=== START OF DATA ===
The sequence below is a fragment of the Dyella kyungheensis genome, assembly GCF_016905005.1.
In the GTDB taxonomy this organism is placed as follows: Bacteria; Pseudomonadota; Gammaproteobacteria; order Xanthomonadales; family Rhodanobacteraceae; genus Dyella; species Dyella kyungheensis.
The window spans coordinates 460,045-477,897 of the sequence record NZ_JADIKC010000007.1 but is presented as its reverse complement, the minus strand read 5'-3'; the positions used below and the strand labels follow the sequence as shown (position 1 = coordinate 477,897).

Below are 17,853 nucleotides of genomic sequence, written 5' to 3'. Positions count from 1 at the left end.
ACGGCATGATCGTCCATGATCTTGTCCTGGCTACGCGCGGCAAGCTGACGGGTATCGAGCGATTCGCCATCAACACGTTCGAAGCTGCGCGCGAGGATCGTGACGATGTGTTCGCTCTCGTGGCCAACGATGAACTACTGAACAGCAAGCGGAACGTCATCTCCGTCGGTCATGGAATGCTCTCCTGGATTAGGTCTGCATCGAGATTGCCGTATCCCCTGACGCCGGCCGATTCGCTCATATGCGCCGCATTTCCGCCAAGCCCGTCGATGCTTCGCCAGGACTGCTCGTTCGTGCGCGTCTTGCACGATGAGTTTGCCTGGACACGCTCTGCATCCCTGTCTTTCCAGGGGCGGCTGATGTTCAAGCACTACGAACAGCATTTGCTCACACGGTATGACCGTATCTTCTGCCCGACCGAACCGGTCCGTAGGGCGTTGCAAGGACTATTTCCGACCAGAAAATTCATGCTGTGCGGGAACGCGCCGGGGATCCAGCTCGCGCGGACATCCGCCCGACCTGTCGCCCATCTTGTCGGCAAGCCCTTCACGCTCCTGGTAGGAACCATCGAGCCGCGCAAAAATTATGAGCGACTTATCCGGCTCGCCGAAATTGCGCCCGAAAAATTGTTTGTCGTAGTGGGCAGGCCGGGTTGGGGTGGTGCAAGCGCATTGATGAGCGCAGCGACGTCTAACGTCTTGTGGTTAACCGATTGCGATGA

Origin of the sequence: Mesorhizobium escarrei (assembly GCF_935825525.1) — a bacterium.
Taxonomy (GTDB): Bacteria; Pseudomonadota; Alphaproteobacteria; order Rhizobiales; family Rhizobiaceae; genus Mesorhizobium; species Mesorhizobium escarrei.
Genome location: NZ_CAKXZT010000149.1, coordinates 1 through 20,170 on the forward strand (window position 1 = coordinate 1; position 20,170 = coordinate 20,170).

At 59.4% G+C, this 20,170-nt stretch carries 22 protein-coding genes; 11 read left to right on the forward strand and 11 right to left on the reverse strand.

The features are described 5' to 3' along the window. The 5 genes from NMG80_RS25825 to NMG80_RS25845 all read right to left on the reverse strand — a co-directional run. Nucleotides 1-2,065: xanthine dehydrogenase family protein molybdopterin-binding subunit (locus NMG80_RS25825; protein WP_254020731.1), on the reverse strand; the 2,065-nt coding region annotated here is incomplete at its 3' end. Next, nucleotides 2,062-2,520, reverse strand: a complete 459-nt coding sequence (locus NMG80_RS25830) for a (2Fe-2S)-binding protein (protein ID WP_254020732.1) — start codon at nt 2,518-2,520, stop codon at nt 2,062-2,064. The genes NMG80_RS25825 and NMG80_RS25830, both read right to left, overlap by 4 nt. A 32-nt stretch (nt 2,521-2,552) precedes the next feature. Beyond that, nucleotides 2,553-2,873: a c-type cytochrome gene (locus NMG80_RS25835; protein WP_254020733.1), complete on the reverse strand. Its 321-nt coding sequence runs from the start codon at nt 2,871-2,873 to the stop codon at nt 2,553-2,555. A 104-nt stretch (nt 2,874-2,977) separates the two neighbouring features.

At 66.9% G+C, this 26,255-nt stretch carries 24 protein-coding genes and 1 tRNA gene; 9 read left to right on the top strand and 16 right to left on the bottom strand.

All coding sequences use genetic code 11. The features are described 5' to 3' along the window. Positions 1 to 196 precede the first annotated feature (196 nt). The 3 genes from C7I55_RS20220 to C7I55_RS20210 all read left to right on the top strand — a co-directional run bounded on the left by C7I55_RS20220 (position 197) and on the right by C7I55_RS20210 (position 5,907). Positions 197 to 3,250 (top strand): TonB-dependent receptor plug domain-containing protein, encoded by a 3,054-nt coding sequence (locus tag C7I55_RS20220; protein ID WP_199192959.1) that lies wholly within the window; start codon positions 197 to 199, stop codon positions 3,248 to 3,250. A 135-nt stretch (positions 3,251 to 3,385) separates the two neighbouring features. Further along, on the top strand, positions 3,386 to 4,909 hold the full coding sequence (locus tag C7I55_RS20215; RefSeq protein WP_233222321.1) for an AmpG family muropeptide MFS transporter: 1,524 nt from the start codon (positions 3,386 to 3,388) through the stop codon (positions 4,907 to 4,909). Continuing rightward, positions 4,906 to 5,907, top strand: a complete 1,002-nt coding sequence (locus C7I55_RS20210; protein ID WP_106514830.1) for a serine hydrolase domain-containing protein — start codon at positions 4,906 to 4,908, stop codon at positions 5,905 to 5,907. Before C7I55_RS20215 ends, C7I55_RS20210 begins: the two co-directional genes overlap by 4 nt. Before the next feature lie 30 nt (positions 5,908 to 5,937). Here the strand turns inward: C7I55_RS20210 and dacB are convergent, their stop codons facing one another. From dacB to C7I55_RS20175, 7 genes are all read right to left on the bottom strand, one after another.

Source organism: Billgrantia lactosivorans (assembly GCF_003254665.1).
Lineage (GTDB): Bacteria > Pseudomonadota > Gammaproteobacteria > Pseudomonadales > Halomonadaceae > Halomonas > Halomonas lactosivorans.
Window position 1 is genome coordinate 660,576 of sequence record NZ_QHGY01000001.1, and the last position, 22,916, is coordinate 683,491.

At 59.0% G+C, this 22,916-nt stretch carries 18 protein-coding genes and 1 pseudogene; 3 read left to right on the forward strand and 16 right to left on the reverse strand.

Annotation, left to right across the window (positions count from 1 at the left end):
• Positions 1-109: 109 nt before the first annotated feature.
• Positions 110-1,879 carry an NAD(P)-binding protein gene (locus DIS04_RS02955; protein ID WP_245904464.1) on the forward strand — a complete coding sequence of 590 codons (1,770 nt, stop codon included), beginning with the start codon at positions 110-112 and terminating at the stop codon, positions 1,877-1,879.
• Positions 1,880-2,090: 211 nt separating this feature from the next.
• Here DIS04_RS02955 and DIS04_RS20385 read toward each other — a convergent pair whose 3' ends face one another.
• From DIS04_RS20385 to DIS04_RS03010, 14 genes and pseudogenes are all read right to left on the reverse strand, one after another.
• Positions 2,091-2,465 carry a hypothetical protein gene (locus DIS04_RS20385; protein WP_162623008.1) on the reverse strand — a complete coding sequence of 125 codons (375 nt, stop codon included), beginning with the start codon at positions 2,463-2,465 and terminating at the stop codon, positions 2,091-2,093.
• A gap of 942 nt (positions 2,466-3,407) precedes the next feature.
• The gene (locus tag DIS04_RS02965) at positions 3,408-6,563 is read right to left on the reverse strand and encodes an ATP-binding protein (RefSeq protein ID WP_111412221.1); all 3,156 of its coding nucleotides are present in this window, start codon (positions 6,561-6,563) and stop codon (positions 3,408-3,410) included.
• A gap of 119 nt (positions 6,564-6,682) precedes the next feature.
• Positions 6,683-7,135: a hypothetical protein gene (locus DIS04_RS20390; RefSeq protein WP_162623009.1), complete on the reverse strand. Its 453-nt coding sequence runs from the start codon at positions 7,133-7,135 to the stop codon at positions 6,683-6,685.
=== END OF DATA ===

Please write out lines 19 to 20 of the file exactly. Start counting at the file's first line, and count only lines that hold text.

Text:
• Positions 110-1,879 carry an NAD(P)-binding protein gene (locus DIS04_RS02955; protein ID WP_245904464.1) on the forward strand — a complete coding sequence of 590 codons (1,770 nt, stop codon included), beginning with the start codon at positions 110-112 and terminating at the stop codon, positions 1,877-1,879.
• Positions 1,880-2,090: 211 nt separating this feature from the next.